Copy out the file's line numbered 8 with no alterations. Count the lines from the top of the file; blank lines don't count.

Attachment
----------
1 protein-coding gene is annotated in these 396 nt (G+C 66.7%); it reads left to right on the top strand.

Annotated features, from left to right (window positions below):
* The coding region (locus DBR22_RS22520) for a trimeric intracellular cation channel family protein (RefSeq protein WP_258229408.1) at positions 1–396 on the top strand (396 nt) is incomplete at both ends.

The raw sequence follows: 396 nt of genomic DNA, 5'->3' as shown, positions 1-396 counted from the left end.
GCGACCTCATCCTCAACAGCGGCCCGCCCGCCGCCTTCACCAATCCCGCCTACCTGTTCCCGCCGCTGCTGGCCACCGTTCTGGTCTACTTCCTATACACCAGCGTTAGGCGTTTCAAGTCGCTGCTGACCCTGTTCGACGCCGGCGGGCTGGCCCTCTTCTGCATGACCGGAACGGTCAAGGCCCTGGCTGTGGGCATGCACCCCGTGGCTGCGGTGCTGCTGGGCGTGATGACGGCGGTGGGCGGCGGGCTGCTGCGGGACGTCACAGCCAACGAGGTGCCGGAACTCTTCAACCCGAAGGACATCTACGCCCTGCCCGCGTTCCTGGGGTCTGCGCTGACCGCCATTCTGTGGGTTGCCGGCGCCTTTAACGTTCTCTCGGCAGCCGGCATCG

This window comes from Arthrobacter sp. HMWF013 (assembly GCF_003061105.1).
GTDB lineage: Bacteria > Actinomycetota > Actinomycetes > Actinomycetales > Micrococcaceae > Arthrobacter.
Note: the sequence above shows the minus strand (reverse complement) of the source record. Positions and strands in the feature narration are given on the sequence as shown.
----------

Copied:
Note: the sequence above shows the minus strand (reverse complement) of the source record. Positions and strands in the feature narration are given on the sequence as shown.